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Bug in DOF calculations at high focal length

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Offline DBgit

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Bug in DOF calculations at high focal length
« on: 13 / April / 2011, 09:33:21 »
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Hi

I stumbled on bug in the DOF calculation while writing a DOF-based focus stack script for a S5. I found that the DOF values calculated by CHDK are clearly wrong when the focal length is higher than ~50mm (I observed this both for S5 and SX30 cameras). For example, both the "near limit" and "far limit" are always displayed as "inf" around 50mm. As discussed here (and see the quote below), I think that the problem comes from the overflow of a 16bit integer during the calculation of the hyperfocal distance. Indeed, the problem seems to appear exactly when the hyperfocal distance reaches about 65536 mm, which occurs at roughly a focal length of 50mm for compact cameras. While having the hyperfocal displayed as "inf" above 65.5 m is reasonable, the near and far limits of DOF are calculated from the value of the hyperfocal distance in the source code (/trunk/core/gui_osd.c). Therefore, the overflow of the hyperfocal distance also corrupts the "near limit" and "far limit".

I suspect that this problem affects all cameras, but it is obviously visible only for superzooms (or cameras with focal length higher than 50mm). This bug is a problem because it prevents using CHDK to make universal DOF-based focus stacks...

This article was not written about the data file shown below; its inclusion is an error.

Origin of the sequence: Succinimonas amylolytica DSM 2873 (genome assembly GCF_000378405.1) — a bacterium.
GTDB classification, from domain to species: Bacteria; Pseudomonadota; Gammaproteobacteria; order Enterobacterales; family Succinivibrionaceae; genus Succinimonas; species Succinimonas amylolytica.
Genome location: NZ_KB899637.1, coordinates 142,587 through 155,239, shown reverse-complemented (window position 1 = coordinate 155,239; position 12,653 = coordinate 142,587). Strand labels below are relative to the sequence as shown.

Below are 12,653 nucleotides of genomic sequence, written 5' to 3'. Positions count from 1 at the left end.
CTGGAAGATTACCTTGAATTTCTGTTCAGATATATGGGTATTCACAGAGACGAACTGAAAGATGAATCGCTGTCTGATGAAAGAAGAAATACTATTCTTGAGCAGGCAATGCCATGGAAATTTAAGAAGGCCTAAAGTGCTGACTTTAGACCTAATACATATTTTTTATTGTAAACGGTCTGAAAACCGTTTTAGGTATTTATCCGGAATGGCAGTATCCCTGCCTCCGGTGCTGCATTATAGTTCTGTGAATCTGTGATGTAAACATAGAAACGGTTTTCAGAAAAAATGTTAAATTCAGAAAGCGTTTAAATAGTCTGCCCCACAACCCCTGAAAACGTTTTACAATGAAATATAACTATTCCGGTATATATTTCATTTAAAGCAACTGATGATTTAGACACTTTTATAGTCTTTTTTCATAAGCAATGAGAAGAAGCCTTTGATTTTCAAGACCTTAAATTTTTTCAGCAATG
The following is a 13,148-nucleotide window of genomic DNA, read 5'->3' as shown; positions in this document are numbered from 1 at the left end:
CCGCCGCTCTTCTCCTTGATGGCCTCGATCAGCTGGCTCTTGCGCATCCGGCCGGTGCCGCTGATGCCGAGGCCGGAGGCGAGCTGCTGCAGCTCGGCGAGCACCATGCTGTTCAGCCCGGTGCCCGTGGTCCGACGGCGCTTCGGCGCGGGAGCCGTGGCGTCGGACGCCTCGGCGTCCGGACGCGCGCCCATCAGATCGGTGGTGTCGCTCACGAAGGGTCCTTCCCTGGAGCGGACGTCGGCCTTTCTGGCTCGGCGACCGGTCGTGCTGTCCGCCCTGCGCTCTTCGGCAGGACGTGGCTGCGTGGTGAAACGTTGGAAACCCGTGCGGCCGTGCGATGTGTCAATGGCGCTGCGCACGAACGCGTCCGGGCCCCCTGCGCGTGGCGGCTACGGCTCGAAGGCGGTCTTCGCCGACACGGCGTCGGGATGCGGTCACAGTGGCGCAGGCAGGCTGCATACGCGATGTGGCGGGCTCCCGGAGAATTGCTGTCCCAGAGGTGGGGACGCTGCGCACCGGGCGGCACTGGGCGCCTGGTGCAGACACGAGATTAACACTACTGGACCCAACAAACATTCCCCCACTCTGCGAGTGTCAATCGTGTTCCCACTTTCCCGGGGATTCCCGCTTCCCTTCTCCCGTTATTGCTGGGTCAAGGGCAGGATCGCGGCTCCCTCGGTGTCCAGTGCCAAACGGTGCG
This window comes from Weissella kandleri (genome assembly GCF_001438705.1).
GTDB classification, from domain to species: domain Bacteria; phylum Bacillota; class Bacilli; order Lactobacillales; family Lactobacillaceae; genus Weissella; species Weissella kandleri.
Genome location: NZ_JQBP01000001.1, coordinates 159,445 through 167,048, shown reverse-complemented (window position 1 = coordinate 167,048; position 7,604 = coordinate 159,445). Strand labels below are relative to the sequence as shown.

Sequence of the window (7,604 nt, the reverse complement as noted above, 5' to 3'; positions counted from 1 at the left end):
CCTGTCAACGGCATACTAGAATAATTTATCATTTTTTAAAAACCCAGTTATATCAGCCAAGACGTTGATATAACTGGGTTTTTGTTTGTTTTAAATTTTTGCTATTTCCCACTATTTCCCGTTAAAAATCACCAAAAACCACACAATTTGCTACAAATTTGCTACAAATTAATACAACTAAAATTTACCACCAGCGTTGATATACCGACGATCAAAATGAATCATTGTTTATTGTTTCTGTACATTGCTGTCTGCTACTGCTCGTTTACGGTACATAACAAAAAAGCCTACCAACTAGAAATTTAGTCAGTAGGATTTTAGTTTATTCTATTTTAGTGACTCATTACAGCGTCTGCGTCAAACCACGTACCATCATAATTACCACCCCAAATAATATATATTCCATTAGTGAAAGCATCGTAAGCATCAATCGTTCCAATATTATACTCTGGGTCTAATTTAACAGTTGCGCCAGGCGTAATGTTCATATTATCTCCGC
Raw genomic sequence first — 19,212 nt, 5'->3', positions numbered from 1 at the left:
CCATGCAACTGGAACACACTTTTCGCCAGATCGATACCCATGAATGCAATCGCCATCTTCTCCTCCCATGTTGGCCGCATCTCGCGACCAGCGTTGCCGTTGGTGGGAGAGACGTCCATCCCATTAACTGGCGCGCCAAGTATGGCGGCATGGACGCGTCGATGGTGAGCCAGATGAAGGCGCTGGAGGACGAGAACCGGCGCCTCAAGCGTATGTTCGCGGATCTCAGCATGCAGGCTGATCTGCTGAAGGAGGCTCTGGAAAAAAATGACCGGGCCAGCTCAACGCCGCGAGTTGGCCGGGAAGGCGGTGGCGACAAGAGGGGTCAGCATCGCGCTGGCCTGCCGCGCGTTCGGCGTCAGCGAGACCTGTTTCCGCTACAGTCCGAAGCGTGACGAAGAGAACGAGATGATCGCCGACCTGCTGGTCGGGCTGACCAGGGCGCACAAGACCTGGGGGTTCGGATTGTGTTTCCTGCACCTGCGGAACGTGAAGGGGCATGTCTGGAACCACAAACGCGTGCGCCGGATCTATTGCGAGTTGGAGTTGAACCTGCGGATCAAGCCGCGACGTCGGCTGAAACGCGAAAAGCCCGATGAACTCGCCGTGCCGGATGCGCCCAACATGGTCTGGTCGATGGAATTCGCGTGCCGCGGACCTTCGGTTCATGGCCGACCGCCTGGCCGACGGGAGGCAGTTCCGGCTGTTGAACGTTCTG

Did anyone else observe this problem?

Quote
BTW, I took a deeper look at the values of DOF given by CHDK. I think I found what is the problem by playing with a SX30IS of one of my friend. The SX30IS shows exactly the same bug in DOF calculation as the S5IS, so this might be a bug affecting all cameras. I found that the DOF calculations are accurate until the value of the hyperfocal distance reaches about 65536 (2^16). This occurs only at focal length higher than about 50 mm for compact cameras. After that, the value returned by the function get_hyp_dist becomes negative (16 bit int overflow...). This is a problem because, in the source code (/trunk/core/gui_osd.c), the near and far limits of DOF are calculated from the value of the hyperfocal distance. This explains why the CHDK DOF calculation returns the value "inf" for near and far limits at a focal length higher than 50mm. Note that, as the focal length is increased further, the value of hyperfocal distance eventually goes back to positive again (around a focal length of about 65mm). The values of near and far limit of DOF are then not returned as "inf" anymore, but they are clearly not good anyway. For SX30IS, the hyperfocal distance goes back and forth from negative to positive 5 or 6 times when the camera is zoomed in from 4.3 mm to 150.5 mm.